Market Weighton - the heart of East Yorkshire

William Bradley the Yorkshire Giant was a very prominent Weighton resident

William Bradley the Yorkshire Giant was a very prominent Weighton resident - Credit: Joan Russell

Is ‘the heart of East Yorkshire’ still getting pulses racing? Jo Haywood finds out

It should come as no surprise that Market Weighton is a successful retail town. It has, after all, had 763 years of practice.

The town – christened ‘The Heart of East Yorkshire’ by Weighton Area Regeneration Partnership in 2003 – was granted a royal charter by Henry III in 1251 giving it market town status (with a market on a Thursday then, and on a Friday now).

During the 18th century, the town’s September fair was said to be ‘probably the greatest sheep fair in the kingdom with 70,000 to 80,000 animals annually exposed for sale’. But how is modernday Weighton faring? Is it still the beating heart of East Yorkshire, making the most of its conveniently equidistant location between York and Hull, or has its pulse starting to slow a bit over time?

Chris Clubley, local estate agent and joint chairman of the recently-established Rotary Club, believes that Market Weighton’s strong sense of community is still very much alive and kicking, partly fuelled by families who have called the town home for generations.

‘There’s a real sense that people want to give something back,’ he explained. ‘Our community has looked after us and now we’re repaying the compliment and looking after it.’

The new Rotary Club group – a more localised, breakaway branch of what was previously Pocklington & Market Weighton Rotary Club – has been specifically set up with a view to attracting younger members keen to help their community. It’s already had 28 applications for membership with a further six pending – a grand total when so many other groups appear to be struggling to maintain active membership levels.

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‘The willingness is definitely there,’ said Chris, an enthusiastic ambassador for all things Weighton. ‘We just have to shed some of the formality of traditional Rotary meetings. And if that means members wearing jeans and trainers to meetings at the Bay Horse, then so be it. It’s not what you wear, it’s what you contribute that matters.’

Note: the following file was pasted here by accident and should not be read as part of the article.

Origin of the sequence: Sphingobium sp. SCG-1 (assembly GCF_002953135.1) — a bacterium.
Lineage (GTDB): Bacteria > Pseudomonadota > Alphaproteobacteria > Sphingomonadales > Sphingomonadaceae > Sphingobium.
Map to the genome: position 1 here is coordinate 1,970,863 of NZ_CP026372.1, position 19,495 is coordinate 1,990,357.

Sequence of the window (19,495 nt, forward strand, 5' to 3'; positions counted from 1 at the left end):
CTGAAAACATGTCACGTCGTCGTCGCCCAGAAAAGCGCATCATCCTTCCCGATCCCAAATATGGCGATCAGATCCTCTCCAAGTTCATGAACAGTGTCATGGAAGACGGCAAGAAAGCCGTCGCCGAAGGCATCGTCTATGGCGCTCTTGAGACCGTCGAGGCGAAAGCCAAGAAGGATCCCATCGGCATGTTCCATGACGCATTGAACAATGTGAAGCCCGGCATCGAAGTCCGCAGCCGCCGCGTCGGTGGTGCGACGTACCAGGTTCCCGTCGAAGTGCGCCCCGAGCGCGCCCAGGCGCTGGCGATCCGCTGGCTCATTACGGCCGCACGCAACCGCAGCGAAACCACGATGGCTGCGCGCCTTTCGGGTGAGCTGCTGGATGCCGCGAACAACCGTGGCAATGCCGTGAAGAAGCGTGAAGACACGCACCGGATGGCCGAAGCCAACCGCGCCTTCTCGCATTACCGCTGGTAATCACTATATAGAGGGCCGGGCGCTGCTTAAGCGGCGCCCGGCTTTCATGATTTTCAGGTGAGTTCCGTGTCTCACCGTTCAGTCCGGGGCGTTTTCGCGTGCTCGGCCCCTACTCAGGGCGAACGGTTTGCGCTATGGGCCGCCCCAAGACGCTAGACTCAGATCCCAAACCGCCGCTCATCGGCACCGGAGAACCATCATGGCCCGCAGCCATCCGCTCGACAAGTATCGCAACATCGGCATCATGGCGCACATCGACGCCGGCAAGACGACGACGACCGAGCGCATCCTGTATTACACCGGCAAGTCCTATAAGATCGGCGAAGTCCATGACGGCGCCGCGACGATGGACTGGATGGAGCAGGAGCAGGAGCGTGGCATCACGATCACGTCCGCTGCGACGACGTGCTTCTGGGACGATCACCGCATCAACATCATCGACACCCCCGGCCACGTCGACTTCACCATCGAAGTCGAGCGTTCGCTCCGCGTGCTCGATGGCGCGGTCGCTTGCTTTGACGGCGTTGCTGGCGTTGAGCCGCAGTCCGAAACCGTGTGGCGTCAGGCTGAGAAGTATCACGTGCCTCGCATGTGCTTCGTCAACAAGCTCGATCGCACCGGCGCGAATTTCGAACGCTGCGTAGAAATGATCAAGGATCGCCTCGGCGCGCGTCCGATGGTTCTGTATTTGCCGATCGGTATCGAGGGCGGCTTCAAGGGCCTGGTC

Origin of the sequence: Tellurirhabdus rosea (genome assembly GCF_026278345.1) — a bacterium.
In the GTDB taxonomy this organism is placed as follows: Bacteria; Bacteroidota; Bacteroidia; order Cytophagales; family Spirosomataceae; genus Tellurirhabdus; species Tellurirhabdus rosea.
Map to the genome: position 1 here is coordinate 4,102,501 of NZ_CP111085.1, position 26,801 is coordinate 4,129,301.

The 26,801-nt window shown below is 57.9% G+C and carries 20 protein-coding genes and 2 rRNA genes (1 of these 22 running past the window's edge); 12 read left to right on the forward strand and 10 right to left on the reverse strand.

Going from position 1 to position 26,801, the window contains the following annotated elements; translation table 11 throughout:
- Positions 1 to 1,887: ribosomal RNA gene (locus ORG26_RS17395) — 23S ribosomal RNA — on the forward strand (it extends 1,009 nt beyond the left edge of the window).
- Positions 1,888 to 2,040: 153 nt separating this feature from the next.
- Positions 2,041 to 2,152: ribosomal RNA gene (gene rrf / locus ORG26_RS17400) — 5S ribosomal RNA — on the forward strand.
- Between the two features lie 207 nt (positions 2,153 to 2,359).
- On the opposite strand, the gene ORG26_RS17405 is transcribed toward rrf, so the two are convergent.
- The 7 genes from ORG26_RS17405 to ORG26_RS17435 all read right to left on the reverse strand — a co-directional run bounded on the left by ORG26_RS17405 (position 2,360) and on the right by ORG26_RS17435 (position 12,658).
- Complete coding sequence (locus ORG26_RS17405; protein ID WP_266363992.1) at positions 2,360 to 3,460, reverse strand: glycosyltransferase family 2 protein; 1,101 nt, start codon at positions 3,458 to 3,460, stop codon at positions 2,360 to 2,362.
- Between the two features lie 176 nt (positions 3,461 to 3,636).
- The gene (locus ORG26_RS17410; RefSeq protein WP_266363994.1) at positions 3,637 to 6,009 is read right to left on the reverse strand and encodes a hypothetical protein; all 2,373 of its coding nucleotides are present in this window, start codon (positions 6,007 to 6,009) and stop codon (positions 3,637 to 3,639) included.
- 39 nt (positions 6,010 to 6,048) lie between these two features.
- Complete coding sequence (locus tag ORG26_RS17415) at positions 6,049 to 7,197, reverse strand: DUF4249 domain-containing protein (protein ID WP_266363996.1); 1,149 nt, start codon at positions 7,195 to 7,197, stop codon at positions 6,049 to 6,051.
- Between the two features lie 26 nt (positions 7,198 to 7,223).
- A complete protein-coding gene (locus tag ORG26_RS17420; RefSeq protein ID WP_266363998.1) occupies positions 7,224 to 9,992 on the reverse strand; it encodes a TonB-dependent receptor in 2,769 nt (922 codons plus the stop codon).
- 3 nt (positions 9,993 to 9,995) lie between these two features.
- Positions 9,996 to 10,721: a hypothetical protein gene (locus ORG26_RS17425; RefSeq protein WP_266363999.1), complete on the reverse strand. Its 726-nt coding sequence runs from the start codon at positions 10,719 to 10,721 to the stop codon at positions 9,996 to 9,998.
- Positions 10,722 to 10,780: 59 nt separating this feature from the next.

Life-long Market Weighton resident Winston Hagston can more often than not be found resplendent in his butcher’s whites and stripy apron behind the counter of his family shop, which has just celebrated 17 years on the High Street.

He’d already had 20 years’ experience as a butcher – ten in his home town of Market Weighton – before setting out on his own in 1997, so he felt confident there was a market for his traditional style of meat preparation.

‘It was a big step, and an expensive one, but I felt I was upholding a long-held tradition by sticking to tried and tested methods,’ he said.

The shop had actually been a butcher’s in the early years of the 20th century, a fact that Winston celebrated by designing decorative tiles depicting the previous incumbents. He took his inspiration from a photograph given to him by Catherine Newbury, whose parents ran the shop. She died last year, well into her nineties, but her likeness remains for all to see when they pop in to Hagston’s for a pound of sausages.

Winston is the first to admit that butchery is a tough old business now, with pressure coming from supermarkets, online delivery and our seemingly inescapable time-poor culture.

‘Market Weighton is expanding rapidly and lots of houses are being built,’ he said. ‘Unfortunately house prices have risen so young couples both have to work full-time to pay the mortgage. This means they just don’t have time for a high street shop.’

But there is some light on the horizon as customers make a noticeable shift in focus from cheap, ask-no-questions meat to quality, traceable products prepared by professionals at the top of their game.

‘People seem to like the fact that I’m old-fashioned in a good way,’ said Winston. ‘I follow traditional butchery methods to the letter, buying quality meat from local suppliers and letting it hang.

‘Customers definitely want to know where their meat comes from and that it has been meticulously cared for every step of the way. People are becoming more choosy, which is a good thing for butchers like me and for the customers themselves as all that care and attention is reflected in the flavour.’

While Winston is one of the town’s staunchest stalwarts, Bev Kendra is one of Market Weighton’s newest newcomers, having taken over the Londesborough Arms Hotel less than four months ago.

The listed former coaching inn, which dates back to the early 18th century, was looking a bit tired when Bev and her daughter Steph took over on December 20th, but it’s perking up nicely now.

‘Locals are starting to come back because of the work we’ve done,’ she said. ‘I think they’re happy to see how much we care about the place and want it to succeed. To be honest, the levels of support we’ve received have been very touching.’

Bev took on the hotel as a challenge when her younger daughter, Samantha, left home for university. She already had one business – NRH Engineering in Seaton Ross, producing agricultural machinery – but wanted a new venture in a completely different field.

‘I always thought I was happy at home on my own, but it turns out I love talking to people and socialising,’ she said. ‘I now know what people mean when they talk about mixing business with pleasure.’

Bev and Steph are going to open up the hotel during the day in a bid to encourage older local residents to pop in for coffee, a bite to eat and a chat, and they’re also introducing a second bar specialising in real ale to appeal to a wider evening market.

‘Market Weighton is a town with real heart,’ said Bev. ‘And we want this place to be back again where it belongs, right at the centre of the community.’